As one year passed to another and my bicycling became more frequent, I began using my bike to shop for groceries (one trip hauling a 10lb bag of charcoal and BBQ sauce), travel to evening volunteer work and longer pleasure rides on weekends, extending my riding further into cold weather. I developed more confidence to ride in traffic and use the streets. Then, I decided to take the plunge and brave the elements to see how travel by bicycle would be in the cold, long months of Minnesota winter. I had seen other cyclists out during the winter. I wanted to be smart about my plans and prepare myself for traveling on two wheels in dark, cold, wet, likely icy conditions. Thankfully the bicycling industry has a number of things to help you layer up and light up to stay warm, to see and be seen by motorists, and keep your bicycle in safe, working order.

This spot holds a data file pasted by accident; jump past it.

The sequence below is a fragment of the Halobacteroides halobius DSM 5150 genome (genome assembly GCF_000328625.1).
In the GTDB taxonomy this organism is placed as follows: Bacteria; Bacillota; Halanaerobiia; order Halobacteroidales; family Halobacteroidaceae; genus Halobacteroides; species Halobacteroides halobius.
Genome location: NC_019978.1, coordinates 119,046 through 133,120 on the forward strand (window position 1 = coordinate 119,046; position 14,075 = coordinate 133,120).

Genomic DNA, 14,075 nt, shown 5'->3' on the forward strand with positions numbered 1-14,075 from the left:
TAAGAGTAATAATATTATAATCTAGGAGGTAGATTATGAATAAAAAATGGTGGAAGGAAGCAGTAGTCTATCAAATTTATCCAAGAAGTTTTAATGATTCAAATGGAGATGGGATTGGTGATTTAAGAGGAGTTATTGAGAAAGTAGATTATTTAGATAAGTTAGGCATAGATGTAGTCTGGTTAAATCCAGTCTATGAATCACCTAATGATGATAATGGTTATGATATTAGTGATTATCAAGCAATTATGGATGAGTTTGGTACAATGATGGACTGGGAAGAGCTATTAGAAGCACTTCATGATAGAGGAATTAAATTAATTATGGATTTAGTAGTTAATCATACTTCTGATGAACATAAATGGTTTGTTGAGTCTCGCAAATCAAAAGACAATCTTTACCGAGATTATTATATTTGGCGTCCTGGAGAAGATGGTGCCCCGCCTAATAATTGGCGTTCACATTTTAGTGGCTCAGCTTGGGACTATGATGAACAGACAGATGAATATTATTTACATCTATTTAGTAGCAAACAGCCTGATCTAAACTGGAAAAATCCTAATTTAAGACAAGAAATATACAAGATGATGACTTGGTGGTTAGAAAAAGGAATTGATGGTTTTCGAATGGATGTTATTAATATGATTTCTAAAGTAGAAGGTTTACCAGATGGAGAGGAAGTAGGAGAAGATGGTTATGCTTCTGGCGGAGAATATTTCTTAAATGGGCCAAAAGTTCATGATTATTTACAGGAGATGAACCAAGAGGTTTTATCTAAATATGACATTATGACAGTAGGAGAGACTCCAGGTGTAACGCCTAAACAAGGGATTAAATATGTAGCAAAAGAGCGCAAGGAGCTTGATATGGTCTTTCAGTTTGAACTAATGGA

In summary, I invested in good studded snow tires, lightweight but warm fleece and wool clothing, brighter head and tail lights, including a pair mounted to the top of my helmet. I felt ready to go. In honesty, nothing can quite prepare you for winter conditions while bicycle commuting. You need to be prepared for hidden ice spots, sliding and falling, much harder effort to travel with slower commute times. Mentally preparing yourself for the inevitable falling on ice will keep your determination and courage intact. Equipping yourself with a cell phone, a transit pass, and knowledge of warm oases are also critical.